Senator Collins Applauds Significant Decline in Veteran Homelessness

Homelessness among veterans has declined by 5.4 percent since last year due largely to the HUD-VASH program Senator Collins has championed as Chairman of the Transportation and Housing and Urban Development Appropriations Subcommittee

Washington, D.C.—U.S. Senator Susan Collins applauded the findings of a Housing and Urban Development (HUD) study that revealed that the number of veterans experiencing homelessness in 2018 decreased by 5.4 percent since last year.  HUD also reported a nearly 10 percent decline among female veterans experiencing homelessness. 

 

Today’s findings build on an encouraging decline in veteran homelessness that is largely attributed to the HUD-Veterans Affairs Supportive Housing (HUD-VASH) program.  As the Chairman of the Transportation, Housing, and Urban Development Appropriations Subcommittee and a member of the subcommittee that funds the Department of Veterans Affairs, Senator Collins has fought to ensure continued funding for veterans homelessness programs, including the HUD-VASH program.  Since 2008, more than 90,000 VASH vouchers have been awarded, including 238 vouchers in Maine.  As a result of Senator Collins’ efforts, homelessness among veterans has declined 48.9 percent since 2008.

 

“Veterans have sacrificed so much to protect our freedoms, and we have a duty to provide these courageous men and women with the benefits and resources they have earned through their service,” said Senator Collins.  “That’s why I have fought for the continued funding of the Veterans Affairs Supportive Housing program, which provides a lifeline to thousands of homeless and at-risk veterans each year.  We must continue to build on the tremendous progress we have made to ensure that in the land of the free, there will always be a home for the brave.”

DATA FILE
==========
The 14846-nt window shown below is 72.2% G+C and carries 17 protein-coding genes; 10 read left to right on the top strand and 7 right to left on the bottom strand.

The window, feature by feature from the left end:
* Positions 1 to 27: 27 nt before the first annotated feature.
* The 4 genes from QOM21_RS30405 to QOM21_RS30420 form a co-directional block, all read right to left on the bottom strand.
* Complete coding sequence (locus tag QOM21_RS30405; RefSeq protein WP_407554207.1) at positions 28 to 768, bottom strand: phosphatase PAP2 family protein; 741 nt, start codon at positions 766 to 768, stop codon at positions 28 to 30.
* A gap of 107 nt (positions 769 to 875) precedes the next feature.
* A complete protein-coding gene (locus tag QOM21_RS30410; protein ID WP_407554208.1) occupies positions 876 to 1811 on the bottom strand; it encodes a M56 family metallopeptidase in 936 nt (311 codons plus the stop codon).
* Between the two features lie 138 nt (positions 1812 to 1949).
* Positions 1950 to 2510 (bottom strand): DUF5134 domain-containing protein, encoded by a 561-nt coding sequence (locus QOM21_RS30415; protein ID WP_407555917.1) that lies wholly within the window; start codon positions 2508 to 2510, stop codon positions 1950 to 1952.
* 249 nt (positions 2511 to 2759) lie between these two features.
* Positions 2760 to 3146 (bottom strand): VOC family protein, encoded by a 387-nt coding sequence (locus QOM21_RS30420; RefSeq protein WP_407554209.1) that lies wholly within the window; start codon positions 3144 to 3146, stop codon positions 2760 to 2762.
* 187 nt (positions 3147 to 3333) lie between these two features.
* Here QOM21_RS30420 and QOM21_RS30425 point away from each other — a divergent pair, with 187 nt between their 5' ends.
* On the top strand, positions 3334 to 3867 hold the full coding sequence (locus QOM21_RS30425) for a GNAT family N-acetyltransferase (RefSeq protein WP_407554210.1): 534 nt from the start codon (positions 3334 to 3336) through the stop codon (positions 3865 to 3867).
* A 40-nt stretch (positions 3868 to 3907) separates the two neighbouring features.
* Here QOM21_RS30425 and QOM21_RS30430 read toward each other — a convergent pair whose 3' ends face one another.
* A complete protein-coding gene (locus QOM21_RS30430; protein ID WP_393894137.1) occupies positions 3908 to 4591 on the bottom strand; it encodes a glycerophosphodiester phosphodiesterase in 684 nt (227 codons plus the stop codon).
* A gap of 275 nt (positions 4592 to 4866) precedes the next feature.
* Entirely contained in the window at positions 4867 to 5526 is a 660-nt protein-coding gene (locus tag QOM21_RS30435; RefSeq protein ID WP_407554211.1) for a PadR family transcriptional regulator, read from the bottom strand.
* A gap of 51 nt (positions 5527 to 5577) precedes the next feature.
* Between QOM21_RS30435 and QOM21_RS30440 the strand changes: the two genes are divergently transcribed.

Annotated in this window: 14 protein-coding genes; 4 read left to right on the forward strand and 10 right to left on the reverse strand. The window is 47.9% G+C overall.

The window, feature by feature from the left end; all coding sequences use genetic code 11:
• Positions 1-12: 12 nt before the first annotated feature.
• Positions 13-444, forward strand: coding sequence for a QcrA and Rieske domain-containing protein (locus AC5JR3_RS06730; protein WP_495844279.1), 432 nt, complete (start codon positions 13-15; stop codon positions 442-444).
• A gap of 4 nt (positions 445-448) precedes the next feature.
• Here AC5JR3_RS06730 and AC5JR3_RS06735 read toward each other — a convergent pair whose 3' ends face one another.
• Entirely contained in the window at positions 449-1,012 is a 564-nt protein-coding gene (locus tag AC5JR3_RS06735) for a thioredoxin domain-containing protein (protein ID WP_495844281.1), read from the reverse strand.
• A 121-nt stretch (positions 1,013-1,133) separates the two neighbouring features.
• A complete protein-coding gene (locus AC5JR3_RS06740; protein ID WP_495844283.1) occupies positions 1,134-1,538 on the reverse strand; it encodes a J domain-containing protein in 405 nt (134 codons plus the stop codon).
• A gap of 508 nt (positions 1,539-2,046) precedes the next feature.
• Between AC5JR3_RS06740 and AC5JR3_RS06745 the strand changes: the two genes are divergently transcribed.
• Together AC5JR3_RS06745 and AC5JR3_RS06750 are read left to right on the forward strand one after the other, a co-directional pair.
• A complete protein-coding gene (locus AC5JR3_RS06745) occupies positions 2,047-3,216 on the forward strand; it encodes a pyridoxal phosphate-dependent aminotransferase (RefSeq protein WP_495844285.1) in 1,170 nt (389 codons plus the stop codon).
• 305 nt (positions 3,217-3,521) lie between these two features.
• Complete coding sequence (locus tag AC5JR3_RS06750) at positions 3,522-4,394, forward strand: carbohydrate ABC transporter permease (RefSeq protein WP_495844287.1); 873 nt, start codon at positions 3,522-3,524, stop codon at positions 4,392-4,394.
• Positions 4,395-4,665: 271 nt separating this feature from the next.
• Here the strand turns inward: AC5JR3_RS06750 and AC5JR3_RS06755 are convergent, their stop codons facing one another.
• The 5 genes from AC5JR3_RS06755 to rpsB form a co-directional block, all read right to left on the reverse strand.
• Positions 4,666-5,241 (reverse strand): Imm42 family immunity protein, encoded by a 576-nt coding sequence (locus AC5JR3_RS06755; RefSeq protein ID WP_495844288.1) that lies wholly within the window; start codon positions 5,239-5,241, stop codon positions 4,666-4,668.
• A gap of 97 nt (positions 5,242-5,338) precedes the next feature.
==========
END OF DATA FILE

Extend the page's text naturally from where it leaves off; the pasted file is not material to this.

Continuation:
Each year, thousands of communities around the country conduct one-night ‘Point-in-Time’ estimates of the number of persons experiencing homelessness—in emergency shelters, transitional housing programs and unsheltered locations.  This year’s estimate found that 37,878 veterans experienced homelessness in January 2018 compared to 40,020 reported in January 2017. In January 2018, local communities reported 3,219 homeless female veterans compared to 3,571 one year earlier.

 

Last year, more than 4,000 veterans, many experiencing chronic forms of homelessness, found permanent housing and critically needed support services through the HUD-VASH program. An additional 50,000 veterans found permanent housing and supportive services through VA’s continuum of homeless programs.